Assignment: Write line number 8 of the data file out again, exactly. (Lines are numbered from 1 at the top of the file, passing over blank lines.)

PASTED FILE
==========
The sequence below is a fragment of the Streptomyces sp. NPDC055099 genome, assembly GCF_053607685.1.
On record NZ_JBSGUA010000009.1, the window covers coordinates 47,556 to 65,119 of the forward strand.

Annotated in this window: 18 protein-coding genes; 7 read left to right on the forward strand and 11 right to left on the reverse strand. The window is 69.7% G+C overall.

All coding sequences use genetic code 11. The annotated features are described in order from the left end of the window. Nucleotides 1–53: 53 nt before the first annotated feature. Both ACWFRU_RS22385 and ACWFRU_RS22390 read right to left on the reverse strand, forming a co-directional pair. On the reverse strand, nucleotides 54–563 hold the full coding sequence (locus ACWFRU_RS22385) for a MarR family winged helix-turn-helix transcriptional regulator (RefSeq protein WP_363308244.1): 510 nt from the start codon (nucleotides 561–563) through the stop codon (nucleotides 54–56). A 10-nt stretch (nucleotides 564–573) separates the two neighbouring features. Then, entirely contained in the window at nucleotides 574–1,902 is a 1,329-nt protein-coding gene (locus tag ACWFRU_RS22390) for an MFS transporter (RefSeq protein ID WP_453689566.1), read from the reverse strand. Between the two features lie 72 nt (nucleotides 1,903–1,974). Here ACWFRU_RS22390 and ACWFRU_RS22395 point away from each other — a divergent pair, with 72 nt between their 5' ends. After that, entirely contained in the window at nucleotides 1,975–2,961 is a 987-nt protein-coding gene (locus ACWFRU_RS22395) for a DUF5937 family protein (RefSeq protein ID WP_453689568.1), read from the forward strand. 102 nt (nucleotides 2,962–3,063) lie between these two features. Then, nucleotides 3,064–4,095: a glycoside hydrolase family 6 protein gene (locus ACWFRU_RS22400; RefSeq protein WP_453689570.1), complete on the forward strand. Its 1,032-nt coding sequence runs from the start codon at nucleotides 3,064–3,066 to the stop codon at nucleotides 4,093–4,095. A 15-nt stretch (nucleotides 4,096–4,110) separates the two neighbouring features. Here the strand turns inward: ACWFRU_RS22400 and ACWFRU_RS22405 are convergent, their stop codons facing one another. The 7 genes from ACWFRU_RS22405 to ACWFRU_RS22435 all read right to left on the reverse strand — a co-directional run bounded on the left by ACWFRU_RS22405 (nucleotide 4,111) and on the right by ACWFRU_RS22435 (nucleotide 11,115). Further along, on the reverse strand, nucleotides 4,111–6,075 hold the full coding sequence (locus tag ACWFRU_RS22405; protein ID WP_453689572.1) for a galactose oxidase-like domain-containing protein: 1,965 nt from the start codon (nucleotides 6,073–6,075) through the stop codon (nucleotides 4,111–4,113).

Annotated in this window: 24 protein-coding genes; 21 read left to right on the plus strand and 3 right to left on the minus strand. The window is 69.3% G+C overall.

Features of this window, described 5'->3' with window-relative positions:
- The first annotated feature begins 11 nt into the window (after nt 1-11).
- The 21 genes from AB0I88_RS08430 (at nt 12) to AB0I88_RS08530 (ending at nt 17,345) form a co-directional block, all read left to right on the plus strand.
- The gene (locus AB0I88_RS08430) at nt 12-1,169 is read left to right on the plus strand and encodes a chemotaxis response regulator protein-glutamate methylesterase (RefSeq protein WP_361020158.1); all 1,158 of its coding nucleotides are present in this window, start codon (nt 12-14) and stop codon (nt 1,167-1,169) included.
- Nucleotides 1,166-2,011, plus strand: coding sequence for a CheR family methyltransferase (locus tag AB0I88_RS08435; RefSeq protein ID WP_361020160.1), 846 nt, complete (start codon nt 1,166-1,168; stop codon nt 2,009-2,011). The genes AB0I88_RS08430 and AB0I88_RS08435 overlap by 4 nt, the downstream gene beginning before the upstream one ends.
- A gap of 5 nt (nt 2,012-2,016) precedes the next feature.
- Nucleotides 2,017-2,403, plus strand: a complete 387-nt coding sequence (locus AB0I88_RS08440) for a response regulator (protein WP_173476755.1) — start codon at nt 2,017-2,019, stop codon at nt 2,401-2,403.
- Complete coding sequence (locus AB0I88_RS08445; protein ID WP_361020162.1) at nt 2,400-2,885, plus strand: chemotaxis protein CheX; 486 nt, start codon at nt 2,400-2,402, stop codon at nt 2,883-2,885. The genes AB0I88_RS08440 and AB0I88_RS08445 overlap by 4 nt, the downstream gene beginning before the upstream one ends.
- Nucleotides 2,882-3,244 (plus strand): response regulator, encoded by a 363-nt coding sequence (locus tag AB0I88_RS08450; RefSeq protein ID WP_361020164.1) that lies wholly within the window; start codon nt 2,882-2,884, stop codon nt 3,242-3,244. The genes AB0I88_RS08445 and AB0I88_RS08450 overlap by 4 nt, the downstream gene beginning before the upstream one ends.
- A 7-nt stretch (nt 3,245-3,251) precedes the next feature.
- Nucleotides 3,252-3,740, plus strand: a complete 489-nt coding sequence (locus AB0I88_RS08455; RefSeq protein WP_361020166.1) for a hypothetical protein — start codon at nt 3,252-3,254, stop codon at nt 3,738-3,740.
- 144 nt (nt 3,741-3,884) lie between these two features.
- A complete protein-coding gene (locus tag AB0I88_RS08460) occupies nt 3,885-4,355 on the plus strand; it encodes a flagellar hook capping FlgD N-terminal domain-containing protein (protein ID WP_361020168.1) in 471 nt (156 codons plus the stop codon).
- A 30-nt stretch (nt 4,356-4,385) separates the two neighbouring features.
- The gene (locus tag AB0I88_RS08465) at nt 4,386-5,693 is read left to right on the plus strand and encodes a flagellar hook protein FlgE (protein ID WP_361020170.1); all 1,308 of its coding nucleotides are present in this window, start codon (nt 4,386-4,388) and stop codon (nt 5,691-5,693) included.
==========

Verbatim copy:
- The 21 genes from AB0I88_RS08430 (at nt 12) to AB0I88_RS08530 (ending at nt 17,345) form a co-directional block, all read left to right on the plus strand.